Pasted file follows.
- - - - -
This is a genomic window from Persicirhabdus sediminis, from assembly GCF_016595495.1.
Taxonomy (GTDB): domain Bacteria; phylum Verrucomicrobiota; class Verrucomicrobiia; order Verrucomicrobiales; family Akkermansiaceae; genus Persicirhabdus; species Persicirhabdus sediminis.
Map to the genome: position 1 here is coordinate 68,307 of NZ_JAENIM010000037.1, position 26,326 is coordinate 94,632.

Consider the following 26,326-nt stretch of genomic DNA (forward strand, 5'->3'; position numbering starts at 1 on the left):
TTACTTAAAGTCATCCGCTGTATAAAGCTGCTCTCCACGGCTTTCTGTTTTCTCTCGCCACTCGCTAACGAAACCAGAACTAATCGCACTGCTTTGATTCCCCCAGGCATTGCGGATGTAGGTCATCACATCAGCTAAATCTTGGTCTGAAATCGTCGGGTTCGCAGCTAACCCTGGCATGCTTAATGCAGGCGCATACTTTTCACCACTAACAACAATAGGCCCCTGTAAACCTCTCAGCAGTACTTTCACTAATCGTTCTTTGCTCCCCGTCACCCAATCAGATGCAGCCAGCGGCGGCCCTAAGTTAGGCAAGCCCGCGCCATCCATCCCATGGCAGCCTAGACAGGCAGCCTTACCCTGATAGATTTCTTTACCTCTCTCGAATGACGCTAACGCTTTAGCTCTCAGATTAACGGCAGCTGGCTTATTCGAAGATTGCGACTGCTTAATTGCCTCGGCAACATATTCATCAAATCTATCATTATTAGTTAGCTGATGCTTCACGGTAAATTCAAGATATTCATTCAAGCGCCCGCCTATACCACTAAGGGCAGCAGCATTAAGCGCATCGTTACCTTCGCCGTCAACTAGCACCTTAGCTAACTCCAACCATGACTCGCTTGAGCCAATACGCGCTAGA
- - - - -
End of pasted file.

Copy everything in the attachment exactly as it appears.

This is a genomic window from Persicirhabdus sediminis, from assembly GCF_016595495.1.
Taxonomy (GTDB): domain Bacteria; phylum Verrucomicrobiota; class Verrucomicrobiia; order Verrucomicrobiales; family Akkermansiaceae; genus Persicirhabdus; species Persicirhabdus sediminis.
Map to the genome: position 1 here is coordinate 68,307 of NZ_JAENIM010000037.1, position 26,326 is coordinate 94,632.

Consider the following 26,326-nt stretch of genomic DNA (forward strand, 5'->3'; position numbering starts at 1 on the left):
TTACTTAAAGTCATCCGCTGTATAAAGCTGCTCTCCACGGCTTTCTGTTTTCTCTCGCCACTCGCTAACGAAACCAGAACTAATCGCACTGCTTTGATTCCCCCAGGCATTGCGGATGTAGGTCATCACATCAGCTAAATCTTGGTCTGAAATCGTCGGGTTCGCAGCTAACCCTGGCATGCTTAATGCAGGCGCATACTTTTCACCACTAACAACAATAGGCCCCTGTAAACCTCTCAGCAGTACTTTCACTAATCGTTCTTTGCTCCCCGTCACCCAATCAGATGCAGCCAGCGGCGGCCCTAAGTTAGGCAAGCCCGCGCCATCCATCCCATGGCAGCCTAGACAGGCAGCCTTACCCTGATAGATTTCTTTACCTCTCTCGAATGACGCTAACGCTTTAGCTCTCAGATTAACGGCAGCTGGCTTATTCGAAGATTGCGACTGCTTAATTGCCTCGGCAACATATTCATCAAATCTATCATTATTAGTTAGCTGATGCTTCACGGTAAATTCAAGATATTCATTCAAGCGCCCGCCTATACCACTAAGGGCAGCAGCATTAAGCGCATCGTTACCTTCGCCGTCAACTAGCACCTTAGCTAACTCCAACCATGACTCGCTTGAGCCAATACGCGCTAGA